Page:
Philadelphia, May 2013
You wake up to the sound of your 6 am alarm clock and slowly remember that this time you cannot press snooze. You begin asking yourself those essential questions you learned in your Kaplan 2013 GRE Premier: with 5 Online Practice Tests + DVD textbook: Did you get a good night’s sleep? Are you well-rested? Did you dream? How do you feel?
You try to act like it is any other morning – sipping from the water glass next to your bed, checking your IPhone to read the first emails of the day, rubbing the sleepies out of the corners of your eyes. But really you are analyzing every second spent before the 7:10 deadline when you need to leave the house to make it to the testing facility precisely 30 minutes before the 8 am scheduled start time. So you jump out of bed in fleeting disquietude, consider doing a fifteen-minute yoga routine, but opt for a simple swan-dive down to stretch your hamstrings. You waste no time getting dressed in the clothes you have already set aside as the most appropriate for potential fluctuations in room temperature, throw your favorite circle scarf in your pre-packed backpack in the case that an air conditioner happens to blow across your neck during the four hours of concentration, scan your bedroom for any last necessities, decide that make-up is completely irrelevant, and proceed downstairs.
It is 6:35. You force yourself to eat a bowl of oatmeal topped with raisins, bananas, almond milk, cinnamon, and ground flax seed even though you never eat the first hour you wake up because it makes your stomach stir. But otherwise you will not be allowed to eat for five hours and we all know that breakfast stimulates cognition. While the oatmeal spins in the microwave you put on a kettle of hot water and prepare two cups of tea: Ginger orange to settle your stomach for eating so early and green tea to start the caffeine flow to your brain.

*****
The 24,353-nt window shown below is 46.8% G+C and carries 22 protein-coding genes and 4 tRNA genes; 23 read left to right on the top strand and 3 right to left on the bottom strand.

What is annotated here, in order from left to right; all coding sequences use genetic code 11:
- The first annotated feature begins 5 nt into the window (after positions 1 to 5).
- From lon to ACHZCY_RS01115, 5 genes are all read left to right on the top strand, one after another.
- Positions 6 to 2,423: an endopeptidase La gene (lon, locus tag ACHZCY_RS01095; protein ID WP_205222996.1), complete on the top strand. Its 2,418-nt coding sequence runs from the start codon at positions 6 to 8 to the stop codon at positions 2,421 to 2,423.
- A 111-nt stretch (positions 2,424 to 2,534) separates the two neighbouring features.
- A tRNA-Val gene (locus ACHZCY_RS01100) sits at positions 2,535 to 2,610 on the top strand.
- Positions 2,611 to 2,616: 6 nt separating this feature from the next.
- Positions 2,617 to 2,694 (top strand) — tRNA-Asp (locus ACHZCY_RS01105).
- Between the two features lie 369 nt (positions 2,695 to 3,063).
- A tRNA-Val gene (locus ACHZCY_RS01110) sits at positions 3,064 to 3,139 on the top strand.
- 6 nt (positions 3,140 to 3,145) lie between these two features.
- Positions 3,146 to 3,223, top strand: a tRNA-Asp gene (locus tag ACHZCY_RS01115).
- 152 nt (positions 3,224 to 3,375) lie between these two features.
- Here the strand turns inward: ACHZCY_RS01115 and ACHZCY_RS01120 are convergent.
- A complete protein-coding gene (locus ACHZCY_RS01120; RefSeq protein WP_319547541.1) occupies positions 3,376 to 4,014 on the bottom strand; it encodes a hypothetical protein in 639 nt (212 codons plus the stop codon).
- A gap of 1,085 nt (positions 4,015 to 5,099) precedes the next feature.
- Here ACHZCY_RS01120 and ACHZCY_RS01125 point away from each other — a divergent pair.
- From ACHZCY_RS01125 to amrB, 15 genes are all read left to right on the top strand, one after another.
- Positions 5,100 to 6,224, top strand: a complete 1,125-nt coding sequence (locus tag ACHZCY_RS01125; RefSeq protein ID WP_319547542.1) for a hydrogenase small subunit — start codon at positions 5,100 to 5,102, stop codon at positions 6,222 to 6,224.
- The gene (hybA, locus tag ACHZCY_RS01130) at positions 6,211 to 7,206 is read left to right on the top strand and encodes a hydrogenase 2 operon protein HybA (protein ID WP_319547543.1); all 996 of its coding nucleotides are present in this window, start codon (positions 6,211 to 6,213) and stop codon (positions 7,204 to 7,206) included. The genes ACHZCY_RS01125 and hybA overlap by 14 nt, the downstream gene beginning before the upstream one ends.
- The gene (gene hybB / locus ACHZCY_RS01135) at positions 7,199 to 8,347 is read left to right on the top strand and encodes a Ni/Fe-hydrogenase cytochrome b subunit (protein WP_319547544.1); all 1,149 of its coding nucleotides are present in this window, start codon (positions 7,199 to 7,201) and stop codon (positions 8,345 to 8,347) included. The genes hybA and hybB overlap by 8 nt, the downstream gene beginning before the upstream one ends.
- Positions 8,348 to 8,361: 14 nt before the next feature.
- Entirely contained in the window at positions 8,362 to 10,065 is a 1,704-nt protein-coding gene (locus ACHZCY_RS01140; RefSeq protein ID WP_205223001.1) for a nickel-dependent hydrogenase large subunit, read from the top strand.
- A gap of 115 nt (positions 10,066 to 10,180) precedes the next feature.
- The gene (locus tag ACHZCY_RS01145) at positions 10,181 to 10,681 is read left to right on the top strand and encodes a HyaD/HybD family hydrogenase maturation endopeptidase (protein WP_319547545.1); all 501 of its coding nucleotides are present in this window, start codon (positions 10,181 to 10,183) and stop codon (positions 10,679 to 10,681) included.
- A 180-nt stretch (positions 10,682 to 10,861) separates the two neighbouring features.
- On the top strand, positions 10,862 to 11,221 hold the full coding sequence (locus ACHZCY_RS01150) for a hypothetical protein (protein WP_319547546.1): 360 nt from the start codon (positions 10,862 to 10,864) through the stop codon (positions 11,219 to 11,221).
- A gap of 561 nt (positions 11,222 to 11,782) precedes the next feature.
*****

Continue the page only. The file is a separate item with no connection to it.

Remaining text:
Every action you take appears seemingly calm and collected, diligently following the prep book’s instructions. But really you already know that it is going to be one of those horrid days where only your poop is truly being honest, revealing just how uncomfortable you genuinely are.
You decide to eat outside on your back porch reasoning that the fresh air and early morning sun will impart inspiration and tranquility. With the first bite you wish you hadn’t included the ground flax seed. Ignoring your stomach’s rumblings, you go over the rules and terms you’ve been cramming into your head for the last few weeks written in color-coated inks. One page is labeled “MATH.” The other, “WORDS.” After a few minutes of scanning your notes, you switch to The New York Times and try to distract yourself with the Summer Movies issue. Three bites into your oatmeal you find yourself in the bathroom.